Area teenagers award $10,150 in grants through Quad Cities Community Foundation’s Teens for Tomorrow Program
A group of local teenagers have spent the past year identifying promising opportunities and pressing needs in the Quad Cities area as part of the Quad City Community Foundation’s Teens for Tomorrow program.
The students immersed themselves in the grant process by learning about community needs, developing a grant opportunity, evaluating applications, making site visits, and awarding grants. This year’s students chose four areas to focus their grants, including the environment, human rights, human trafficking, and mental health.
Typically, the students have $10,000 to award each year. This year, additional dollars were added to the grants available by four Teens for Tomorrow students who received charitable gift cards during their participation in the Quad Cities Big Table who wanted to donate the gift cards to the Community Foundation.
“It was an incredible expression of generosity by these students—they could have given those dollars to any personal passion of theirs, but they believe in this process and in each other to make a greater impact together,” said Kelly Thompson, vice president of grantmaking and community initiatives, who leads the student group.
The six recipients of Teens for Tomorrow grants are:
Davenport Civil Rights Commission—$1,610, to support a community garden pilot project in a lower-income community in the city of Davenport;
River Action—$2,275, to offer a program on Sylvan Island for under-served children to learn about natural habitats in the Quad Cities;
Robert Young Center—$1,200; to support a youth drum circle therapy program, a creative approach to aiding young people with mental health disorders;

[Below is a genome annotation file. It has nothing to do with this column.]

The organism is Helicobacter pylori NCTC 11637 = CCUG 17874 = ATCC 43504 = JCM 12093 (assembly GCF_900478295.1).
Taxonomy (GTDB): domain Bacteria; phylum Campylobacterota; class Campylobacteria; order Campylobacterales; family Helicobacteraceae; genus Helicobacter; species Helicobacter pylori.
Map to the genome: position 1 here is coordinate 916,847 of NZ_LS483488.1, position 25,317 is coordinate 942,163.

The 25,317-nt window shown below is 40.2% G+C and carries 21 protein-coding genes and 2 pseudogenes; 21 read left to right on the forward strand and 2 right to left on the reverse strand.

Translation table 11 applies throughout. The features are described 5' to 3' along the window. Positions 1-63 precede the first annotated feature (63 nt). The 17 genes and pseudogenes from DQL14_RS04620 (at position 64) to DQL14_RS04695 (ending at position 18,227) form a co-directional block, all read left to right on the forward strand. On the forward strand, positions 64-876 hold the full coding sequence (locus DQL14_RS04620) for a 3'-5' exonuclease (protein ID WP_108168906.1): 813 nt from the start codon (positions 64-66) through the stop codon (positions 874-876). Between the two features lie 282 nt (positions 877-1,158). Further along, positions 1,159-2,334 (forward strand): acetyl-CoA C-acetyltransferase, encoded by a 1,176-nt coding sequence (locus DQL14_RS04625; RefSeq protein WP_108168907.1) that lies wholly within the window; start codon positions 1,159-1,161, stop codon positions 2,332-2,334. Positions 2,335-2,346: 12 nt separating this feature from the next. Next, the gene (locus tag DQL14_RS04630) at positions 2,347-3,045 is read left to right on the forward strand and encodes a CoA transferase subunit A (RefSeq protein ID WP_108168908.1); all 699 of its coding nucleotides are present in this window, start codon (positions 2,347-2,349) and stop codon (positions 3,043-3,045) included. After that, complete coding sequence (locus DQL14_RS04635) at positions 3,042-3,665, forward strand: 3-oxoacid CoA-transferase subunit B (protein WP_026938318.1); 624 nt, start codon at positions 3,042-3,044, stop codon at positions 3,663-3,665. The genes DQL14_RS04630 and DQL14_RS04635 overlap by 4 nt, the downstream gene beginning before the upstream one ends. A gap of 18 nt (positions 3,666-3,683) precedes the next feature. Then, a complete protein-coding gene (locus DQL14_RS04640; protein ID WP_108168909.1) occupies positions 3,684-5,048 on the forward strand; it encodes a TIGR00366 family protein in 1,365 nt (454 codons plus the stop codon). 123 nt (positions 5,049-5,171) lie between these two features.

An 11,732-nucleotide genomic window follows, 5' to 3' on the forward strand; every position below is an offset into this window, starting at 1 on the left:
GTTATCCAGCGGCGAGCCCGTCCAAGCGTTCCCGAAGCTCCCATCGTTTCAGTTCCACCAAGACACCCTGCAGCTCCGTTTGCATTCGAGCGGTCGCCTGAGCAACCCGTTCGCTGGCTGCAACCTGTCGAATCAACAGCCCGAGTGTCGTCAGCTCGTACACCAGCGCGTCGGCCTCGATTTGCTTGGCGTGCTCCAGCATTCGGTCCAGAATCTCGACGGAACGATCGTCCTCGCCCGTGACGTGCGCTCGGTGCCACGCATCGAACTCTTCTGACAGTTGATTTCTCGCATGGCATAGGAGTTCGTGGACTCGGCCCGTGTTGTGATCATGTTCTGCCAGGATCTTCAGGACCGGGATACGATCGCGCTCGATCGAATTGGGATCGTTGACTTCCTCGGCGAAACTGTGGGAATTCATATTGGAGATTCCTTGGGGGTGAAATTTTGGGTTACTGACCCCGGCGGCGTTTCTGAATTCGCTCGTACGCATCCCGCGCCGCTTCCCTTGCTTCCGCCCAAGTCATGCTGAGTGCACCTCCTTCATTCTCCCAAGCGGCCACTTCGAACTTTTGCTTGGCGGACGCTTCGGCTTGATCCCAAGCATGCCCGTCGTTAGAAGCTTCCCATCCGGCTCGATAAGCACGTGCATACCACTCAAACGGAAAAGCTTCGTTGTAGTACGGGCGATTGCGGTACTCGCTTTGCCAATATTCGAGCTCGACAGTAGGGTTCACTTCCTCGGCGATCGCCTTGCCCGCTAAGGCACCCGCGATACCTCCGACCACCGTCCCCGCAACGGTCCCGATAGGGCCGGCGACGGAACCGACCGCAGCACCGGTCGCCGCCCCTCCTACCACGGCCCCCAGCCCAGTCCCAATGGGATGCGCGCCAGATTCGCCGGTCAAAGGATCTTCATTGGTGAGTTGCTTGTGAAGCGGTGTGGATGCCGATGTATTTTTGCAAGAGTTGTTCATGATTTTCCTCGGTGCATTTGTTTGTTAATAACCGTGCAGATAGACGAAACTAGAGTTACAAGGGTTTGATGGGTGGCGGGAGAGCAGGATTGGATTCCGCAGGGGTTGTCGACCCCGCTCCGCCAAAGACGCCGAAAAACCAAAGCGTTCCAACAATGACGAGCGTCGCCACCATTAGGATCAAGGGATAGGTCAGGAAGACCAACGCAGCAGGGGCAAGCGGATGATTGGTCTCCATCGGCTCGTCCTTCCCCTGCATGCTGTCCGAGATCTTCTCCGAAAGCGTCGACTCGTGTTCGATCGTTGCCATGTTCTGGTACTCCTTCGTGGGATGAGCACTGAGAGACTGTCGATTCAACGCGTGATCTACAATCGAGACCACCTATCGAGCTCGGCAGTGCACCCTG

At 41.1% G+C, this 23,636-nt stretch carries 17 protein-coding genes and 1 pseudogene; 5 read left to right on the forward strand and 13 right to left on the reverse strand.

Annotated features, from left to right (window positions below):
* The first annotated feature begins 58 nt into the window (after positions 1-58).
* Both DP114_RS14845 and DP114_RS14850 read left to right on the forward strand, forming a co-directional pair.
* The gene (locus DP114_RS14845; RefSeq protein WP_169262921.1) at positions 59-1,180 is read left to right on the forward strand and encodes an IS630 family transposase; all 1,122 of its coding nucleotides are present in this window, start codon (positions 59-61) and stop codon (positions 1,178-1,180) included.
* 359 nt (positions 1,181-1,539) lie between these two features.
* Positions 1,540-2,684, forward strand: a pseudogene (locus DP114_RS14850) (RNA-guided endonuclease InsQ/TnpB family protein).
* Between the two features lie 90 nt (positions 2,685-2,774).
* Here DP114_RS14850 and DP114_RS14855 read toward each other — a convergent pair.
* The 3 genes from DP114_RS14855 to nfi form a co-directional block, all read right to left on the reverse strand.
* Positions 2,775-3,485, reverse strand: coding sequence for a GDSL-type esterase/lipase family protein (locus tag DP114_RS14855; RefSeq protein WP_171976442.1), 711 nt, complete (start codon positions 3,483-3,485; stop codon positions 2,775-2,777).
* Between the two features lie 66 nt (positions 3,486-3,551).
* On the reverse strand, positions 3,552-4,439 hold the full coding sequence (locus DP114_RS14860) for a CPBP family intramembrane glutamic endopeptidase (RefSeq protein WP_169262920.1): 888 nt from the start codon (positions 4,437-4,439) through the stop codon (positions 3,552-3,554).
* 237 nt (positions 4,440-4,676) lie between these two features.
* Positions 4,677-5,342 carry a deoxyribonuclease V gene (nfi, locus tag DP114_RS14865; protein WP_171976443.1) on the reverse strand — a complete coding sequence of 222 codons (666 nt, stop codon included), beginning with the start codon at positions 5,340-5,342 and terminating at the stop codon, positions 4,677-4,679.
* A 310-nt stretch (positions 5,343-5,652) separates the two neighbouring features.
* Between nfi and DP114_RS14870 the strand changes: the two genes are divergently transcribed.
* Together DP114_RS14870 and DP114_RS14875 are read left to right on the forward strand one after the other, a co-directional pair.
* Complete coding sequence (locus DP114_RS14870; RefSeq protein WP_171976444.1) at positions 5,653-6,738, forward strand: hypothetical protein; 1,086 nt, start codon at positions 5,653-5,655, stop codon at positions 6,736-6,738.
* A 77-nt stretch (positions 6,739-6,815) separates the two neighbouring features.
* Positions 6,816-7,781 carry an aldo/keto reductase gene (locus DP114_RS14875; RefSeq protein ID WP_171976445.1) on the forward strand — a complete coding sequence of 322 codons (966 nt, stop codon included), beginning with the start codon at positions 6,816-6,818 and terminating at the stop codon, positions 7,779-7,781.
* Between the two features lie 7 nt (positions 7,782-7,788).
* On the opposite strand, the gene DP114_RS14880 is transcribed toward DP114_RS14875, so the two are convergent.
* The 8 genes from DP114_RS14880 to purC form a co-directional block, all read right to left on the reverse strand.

Rock Island County Children’s Advocacy Center—$2,440; to provide training on human trafficking to staff;
Transitions Mental Health Services—$1,610, to support an educational communication campaign to change stigmas associated with mental health; and,
Two Rivers YMCA—$1,015; to provide self-defense training and a seminar on human trafficking to young women who participate in their pre-teenage and teenage mentoring programs.
The group received 18 applications for funding this year, totaling more than $40,000.
The students will award the 2018 Teens for Tomorrow Grants this Tuesday, May 22 during a special celebration and reception.
“The students who participate in this program take their role seriously, being both diligent and thorough in their work to identify needs and support organizations who are addressing those needs head-on,” said Thompson. “I know the future of the Quad Cities is in great hands because these students are already leading change in our community.”
The call for new Teens for Tomorrow members has already started. Students who wish to participate in the 2018/19 Teens for Tomorrow program can apply online now, through May 31.